It seems almost selfish to create a Mary Sue when you think about it.
Even in the real world, the closest thing to perfection is a glaringly harsh to witness. We could all relate to the feeling. Being mediocre and seemingly untalented is a cruel punishment when looking upon others who seem to have everything.
Take me, for a quick example. I have a strange perk, a phobia, so to speak, of the very notion of perfection. Life appears to be based on being the best at everything and if I see a person seeming able to live up to these ridiculous standards, I get intimidated. There's a girl I know- student leader, straight-A student, very attractive. Very approachable and bubbly. But she scares me. Terrified, I go out of my way just to steer clear from her, avoiding coming close within a ten-metre radius. Why, might you ask, with questionable glances of my sanity? Because I'm afraid of what I can't be. Something I strive so hard for is witnessed before my eyes, teasing me. I hate it.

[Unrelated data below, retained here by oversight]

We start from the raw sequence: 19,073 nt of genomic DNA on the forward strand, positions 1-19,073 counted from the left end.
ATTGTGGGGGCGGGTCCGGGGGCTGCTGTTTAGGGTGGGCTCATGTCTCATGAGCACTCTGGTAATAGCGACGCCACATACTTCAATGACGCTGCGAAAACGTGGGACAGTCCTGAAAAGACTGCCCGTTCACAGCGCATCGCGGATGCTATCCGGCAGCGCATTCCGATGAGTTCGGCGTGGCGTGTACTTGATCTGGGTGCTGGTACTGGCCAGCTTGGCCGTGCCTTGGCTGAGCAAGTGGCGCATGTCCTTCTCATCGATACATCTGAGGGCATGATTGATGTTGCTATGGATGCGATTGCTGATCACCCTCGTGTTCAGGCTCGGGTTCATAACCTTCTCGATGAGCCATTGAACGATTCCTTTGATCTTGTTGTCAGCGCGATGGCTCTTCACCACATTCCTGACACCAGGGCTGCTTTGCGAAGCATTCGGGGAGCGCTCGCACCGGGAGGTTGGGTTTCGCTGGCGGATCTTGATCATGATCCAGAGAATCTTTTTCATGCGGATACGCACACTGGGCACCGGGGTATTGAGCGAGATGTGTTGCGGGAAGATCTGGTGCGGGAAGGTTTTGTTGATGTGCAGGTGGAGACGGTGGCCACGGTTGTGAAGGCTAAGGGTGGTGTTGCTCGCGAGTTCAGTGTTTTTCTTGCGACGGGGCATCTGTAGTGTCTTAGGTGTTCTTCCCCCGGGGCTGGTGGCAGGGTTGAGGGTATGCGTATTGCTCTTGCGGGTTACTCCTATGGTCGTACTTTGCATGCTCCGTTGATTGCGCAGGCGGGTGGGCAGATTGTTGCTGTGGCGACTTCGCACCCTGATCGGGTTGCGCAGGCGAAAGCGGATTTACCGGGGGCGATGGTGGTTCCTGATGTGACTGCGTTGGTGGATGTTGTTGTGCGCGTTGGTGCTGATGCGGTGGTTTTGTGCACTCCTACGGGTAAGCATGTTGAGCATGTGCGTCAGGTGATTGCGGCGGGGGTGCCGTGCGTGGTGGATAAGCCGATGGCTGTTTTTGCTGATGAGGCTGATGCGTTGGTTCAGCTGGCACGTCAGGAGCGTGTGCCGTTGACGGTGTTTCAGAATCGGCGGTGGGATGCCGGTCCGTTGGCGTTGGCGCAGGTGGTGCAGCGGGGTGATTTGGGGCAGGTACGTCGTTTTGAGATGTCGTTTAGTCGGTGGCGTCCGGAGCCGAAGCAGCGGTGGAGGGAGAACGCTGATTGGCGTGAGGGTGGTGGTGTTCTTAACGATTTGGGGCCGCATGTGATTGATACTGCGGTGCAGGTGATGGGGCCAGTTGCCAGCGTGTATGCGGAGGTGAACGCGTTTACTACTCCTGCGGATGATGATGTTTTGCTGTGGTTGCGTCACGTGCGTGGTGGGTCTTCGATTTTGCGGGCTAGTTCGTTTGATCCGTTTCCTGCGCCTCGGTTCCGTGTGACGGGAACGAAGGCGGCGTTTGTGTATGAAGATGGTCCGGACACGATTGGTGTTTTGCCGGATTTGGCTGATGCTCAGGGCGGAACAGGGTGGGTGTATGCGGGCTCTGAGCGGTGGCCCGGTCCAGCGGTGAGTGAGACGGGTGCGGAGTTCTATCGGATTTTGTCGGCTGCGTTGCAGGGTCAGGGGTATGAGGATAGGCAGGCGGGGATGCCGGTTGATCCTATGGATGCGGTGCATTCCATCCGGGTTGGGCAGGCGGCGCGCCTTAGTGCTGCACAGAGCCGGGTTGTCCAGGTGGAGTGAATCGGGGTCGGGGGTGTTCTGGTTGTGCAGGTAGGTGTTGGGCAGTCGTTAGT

Which leads back to my point of little Miss Mary Sue...
How can we relate to her? The answer is simple: we can't. Mary Sue was truly never intended for readers to connect and sympathise with. She isn't our kindred spirit, or our soul-sister through the medium of literature. She's merely an object for poking fun at us, flawed humans. She can do all that. Because she's cool like that, right? Boo.
As this little passage of inarticulate ramblings come to a close, I leave you with one thought...
Personal enjoyment should be kept in line if you plan on entertaining readers. You aim to write for the people, whilst enjoying the experience yourself. Not the other way around.
Please. Leave Mary Sue in the messy, misspelt writing within the pages of your private diary.
Such disturbingly unrealistic desires should be kept off the public cyber-waves. The internet is already messed up enough without you, Mary Sue.
Note to Self: Don't let Mary Sue ruin the good representations of other original characters. Many writers can pull off likeable, feasibly realistic characters which should be commended. Don't be prejudiced against the OC's!